Inter 1 – Italian Starters 0

Last night there was a startling realisation. There was, before Leo Messi had his way, a chance that a Champions League semi-final may be played without a single domestic player.

In Tuesday’s Champions League fixture, Inter, not uncommonly for the Nerazzurri, started the game without a single Italian in their line-up. In fact only one, young substitute striker Mario Balotelli, was to feature at all during the evening, and he himself was born to Ghanaian parents. Furthermore, his name comes from the surname of his adoptive parents, and only gained Italian citizenship in 2008. Much consternation still surrounds whether “Super Mario” will even remain at Inter after a recent fall-out with head coach José Mourinho. The team otherwise, including substitutes, contained seven South Americans, including captain Javier Zanetti, two Africans, a Macedonian, Romanian, Serb and match-winning Dutch midfielder Wesley Sneijder.

The majority of Arsenal supporters were unconcerned as their team became the first English side not to feature a single Englishman in a league game – because the team was winning. Neither, if you ask the majority of Curva Nord residents, did Inter supporters truly mind when they were winning scudetto after scudetto and were completing record-breaking 17-game winning sequences. Until Messi’s masterclass at the Nou Camp last night put Arsenal to bed, there was a real prospect that Europe’s show-piece semi-final between an English and Italian team would have contained only two domestic players.

Argies

Mourinho’s faltering relationship with the media, and Inter’s poor recent form in Serie A, has drawn further attention to the foreign element at the San Siro. There has always been a link with Inter and Argentina, which is reflected in the current squad and the position of Zanetti as adoptive Milanese and club captain. Indeed their goalkeeper, back four and holding midfield player were all South American. Evidently, the top side in Serie A no longer trust their Italian players to defend. It is ironic also given that European clubs used to buy South Americans to add flair. No longer it seems, and a worrying trend for a nation that invented catenaccio.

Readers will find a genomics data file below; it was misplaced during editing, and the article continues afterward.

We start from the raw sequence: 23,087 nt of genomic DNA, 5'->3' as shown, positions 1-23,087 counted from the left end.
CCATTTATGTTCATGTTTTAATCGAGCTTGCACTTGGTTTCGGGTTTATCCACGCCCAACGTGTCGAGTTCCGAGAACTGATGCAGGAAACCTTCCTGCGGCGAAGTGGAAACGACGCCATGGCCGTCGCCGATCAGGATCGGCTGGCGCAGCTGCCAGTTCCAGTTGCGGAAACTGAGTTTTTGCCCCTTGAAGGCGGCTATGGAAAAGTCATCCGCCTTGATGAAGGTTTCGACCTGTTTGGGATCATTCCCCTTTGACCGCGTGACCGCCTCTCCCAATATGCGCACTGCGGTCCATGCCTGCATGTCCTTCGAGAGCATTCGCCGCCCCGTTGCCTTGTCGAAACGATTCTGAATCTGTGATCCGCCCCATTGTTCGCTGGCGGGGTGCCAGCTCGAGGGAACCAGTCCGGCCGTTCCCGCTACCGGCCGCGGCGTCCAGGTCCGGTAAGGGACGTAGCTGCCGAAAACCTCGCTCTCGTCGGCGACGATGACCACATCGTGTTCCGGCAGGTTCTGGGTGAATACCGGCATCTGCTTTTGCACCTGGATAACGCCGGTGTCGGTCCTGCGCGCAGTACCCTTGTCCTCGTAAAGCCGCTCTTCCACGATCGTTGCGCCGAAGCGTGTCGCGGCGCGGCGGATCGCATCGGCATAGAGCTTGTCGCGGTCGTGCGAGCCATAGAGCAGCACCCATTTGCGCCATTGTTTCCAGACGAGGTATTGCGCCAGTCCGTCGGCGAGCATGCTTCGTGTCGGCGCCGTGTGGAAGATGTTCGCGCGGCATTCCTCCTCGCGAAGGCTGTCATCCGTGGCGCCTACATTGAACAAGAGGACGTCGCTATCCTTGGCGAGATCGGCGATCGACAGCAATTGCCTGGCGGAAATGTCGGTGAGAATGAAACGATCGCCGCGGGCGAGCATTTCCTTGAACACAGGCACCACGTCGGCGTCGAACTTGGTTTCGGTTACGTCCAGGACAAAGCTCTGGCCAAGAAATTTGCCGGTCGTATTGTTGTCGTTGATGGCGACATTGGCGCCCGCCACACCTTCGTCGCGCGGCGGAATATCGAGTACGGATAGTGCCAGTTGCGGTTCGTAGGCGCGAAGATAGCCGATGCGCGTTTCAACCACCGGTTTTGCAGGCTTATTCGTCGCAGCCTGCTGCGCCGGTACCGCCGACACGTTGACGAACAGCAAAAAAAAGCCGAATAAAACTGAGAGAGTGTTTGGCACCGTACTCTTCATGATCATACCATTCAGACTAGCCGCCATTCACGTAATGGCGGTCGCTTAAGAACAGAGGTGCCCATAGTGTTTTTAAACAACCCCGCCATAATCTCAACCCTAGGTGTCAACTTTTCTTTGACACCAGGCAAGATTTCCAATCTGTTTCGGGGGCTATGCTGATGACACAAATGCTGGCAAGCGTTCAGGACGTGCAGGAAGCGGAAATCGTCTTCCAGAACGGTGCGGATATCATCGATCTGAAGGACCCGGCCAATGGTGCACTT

The authorities have looked at a number of ways of addressing the issue throughout Italian football. The acquisition of non-EU, non EFTA and non-Swiss players has been altered in the last decade to shore up the gaps and included allowing these players to be bought from domestic clubs only, albeit with restrictions. Inter, amongst others, however were able to ‘borrow’ quotas from other teams allowing them to purchase more non-EU players, making the rules a little futile.

Whether it bothers the football world or not, it is quite the shame that calico should be heading this way. One hopes that without being forced to do so, Italy’s leagues will not become dominated by average foreign players in a way the Premier League has.

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